When the US government decided to implement the American Recovery and Reinvestment Act stimulus package in 2009, unemployment was projected to increase from 6% to 9% absent policy intervention. Given the properties of a well-designed stimulus package and the available empirical evidence, what should this stimulus package have looked like? The stimulus package resulting from our analysis is shown in Figure 1 for a realistic range of unemployment multipliers and elasticities of substitution between private and public consumption (The evidence on multipliers comes from Ramey 2013, and the evidence on the elasticity of substitution comes from Armano and Wirjanto 1998). As a complement, Figure 2 displays how much unemployment would have been reduced with the stimulus of Figure 1.
Figure 1 Optimal stimulus spending at the onset of the Great Recession in the US, given that unemployment was projected to increase from 6% to 9%
Notes: Stimulus spending is measured as a share of GDP. Each line represents the stimulus package for a range of possible values of the unemployment multiplier (percentage-point decrease in unemployment when public spending increases by 1% of GDP). The three lines differ by the value used for the elasticity of substitution between public and private consumption (ε).
Figure 2 Unemployment rate that would be reached with the stimulus package of Figure 1
Notes: We assume that the target efficient unemployment rate is 6% and that the economy has a 9% unemployment rate absent stimulus spending. Each line represents the unemployment rate that would be reached for a range of possible values of the unemployment multiplier (percentage-point decrease in unemployment when public spending increases by 1% of GDP). The three lines differ by the value used for the elasticity of substitution between public and private consumption (ε).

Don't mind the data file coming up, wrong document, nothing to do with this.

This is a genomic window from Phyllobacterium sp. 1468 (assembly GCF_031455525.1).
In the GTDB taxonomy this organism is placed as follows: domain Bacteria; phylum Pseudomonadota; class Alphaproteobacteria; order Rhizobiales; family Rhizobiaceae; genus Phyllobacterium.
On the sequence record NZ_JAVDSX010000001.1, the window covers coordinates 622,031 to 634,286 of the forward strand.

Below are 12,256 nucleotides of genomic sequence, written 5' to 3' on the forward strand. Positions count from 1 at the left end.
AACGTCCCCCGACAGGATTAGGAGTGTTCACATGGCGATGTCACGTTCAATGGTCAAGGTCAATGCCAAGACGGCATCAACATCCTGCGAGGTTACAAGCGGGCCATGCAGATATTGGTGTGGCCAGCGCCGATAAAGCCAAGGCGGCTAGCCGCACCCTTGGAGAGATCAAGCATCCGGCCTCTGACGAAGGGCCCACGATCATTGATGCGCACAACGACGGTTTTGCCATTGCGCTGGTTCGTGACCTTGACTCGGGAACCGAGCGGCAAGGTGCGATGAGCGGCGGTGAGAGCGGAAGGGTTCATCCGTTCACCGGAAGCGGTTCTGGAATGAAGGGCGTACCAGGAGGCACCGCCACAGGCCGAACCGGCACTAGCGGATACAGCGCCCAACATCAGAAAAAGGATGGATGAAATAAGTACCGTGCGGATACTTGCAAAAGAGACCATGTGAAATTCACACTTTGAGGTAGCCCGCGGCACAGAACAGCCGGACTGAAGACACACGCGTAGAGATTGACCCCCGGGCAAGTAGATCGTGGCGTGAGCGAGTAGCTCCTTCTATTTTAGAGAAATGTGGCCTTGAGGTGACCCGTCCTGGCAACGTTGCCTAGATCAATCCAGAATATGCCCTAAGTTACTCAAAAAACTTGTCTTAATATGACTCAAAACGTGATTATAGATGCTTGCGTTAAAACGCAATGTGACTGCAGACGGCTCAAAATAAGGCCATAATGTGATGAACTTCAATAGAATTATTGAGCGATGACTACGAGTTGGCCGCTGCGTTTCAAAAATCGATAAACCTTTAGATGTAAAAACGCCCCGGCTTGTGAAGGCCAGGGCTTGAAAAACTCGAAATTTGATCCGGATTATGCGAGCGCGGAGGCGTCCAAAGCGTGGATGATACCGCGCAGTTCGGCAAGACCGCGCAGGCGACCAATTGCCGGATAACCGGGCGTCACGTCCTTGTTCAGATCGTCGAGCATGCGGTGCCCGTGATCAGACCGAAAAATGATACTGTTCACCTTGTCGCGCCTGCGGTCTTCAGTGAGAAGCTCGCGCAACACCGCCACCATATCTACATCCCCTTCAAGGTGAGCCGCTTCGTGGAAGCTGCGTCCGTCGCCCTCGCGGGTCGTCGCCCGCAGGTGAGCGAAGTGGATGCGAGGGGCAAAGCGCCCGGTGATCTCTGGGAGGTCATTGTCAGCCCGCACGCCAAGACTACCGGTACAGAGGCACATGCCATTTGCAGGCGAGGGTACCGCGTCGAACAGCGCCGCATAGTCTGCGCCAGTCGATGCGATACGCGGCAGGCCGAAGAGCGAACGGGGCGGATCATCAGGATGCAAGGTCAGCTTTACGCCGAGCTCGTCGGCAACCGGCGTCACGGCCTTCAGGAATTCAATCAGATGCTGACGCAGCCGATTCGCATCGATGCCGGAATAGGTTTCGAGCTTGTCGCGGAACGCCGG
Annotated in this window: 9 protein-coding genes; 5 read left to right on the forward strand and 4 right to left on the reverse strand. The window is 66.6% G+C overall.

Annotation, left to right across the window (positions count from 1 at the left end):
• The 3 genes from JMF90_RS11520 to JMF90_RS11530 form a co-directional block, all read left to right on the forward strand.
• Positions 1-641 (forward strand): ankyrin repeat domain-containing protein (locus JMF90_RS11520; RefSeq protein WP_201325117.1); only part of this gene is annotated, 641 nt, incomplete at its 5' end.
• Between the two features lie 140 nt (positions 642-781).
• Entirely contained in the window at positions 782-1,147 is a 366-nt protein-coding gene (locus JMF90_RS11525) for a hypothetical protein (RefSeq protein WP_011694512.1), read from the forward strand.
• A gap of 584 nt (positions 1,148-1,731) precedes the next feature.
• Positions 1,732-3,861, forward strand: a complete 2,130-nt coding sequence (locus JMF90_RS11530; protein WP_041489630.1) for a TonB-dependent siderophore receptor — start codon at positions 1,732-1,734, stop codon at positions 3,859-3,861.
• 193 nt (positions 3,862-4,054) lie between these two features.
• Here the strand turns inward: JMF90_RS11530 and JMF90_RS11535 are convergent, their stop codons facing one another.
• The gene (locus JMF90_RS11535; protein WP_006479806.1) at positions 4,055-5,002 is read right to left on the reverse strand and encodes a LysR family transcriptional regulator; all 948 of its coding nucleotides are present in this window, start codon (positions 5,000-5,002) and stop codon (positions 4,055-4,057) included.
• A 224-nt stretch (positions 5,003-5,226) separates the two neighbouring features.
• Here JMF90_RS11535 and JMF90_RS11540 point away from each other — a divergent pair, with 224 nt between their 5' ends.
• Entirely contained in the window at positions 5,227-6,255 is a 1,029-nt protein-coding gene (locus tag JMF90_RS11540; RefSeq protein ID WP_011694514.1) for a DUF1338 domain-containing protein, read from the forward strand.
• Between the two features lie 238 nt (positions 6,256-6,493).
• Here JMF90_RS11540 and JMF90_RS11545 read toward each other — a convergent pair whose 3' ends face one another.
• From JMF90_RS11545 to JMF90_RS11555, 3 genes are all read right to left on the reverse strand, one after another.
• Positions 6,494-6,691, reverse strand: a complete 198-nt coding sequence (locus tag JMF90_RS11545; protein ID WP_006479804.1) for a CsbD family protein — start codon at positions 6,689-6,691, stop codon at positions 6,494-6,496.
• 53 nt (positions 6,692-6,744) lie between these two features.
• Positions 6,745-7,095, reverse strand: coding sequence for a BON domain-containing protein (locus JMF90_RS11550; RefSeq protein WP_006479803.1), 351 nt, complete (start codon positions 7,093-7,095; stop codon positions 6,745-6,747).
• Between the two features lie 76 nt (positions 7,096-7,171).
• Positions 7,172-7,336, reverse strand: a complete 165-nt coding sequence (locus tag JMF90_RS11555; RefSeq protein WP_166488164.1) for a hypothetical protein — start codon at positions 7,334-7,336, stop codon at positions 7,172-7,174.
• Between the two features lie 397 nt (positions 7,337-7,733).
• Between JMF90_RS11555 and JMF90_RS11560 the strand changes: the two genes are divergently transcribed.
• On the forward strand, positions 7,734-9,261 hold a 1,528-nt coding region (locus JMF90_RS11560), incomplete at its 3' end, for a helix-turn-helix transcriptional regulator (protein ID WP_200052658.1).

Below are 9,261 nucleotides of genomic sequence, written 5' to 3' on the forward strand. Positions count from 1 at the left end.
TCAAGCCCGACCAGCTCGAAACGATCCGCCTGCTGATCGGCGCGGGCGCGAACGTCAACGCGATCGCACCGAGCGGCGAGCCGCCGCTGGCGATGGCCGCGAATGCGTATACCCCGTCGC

The stimulus package in Figure 1 illustrates the points that we have just discussed. First, even with a small multiplier (say 0.2), optimal stimulus spending is significant (above 1.5 percentage points of GDP). Second, the multiplier warranting the largest stimulus is fairly modest (between 0.3 and 0.6). Third, optimal stimulus spending is the same for small and large multipliers, and the resulting unemployment rates are of course very different. Fourth, for small multipliers, unemployment barely falls below 9%, although optimal stimulus spending is quite large. This is because public expenditure has little effect on unemployment when the multiplier is small. On the other hand, with a multiplier above one, stimulus spending almost brings back unemployment to its initial level of 6% (for instance, with a multiplier of one, the unemployment rate falls below 6.8%). Fifth, the higher the elasticity of substitution between public and private consumption, the higher the stimulus package. Yet, while the elasticity plays a significant role for small to medium multipliers, its role is much more limited for large multipliers. This is because for large multipliers, the optimal policy is essentially to fill the unemployment gap, so it is not influenced by the elasticity of substitution. Sixth, the stimulus package is plotted as a function of the unemployment multiplier, not the output multiplier, so all these results apply regardless of whether the taxes used to finance stimulus spending are distortionary or not.
Romer, C D and J Bernstein (2009), “The job impact of the American Recovery and Reinvestment Plan”.
Michaillat, P and E Saez (2019), “Optimal public expenditure with inefficient unemployment”, Review of Economic Studies 86(3): 1301-1331.
Ramey, V A (2013), “Government spending and private activity”, in Alesina, A and F Giavazzi (eds), Fiscal policy after the financial crisis, University of Chicago Press.
Amano, R A and T S Wirjanto (1997), “Intratemporal substitution and government spending”, Review of Economics and Statistics 79(4): 605-609.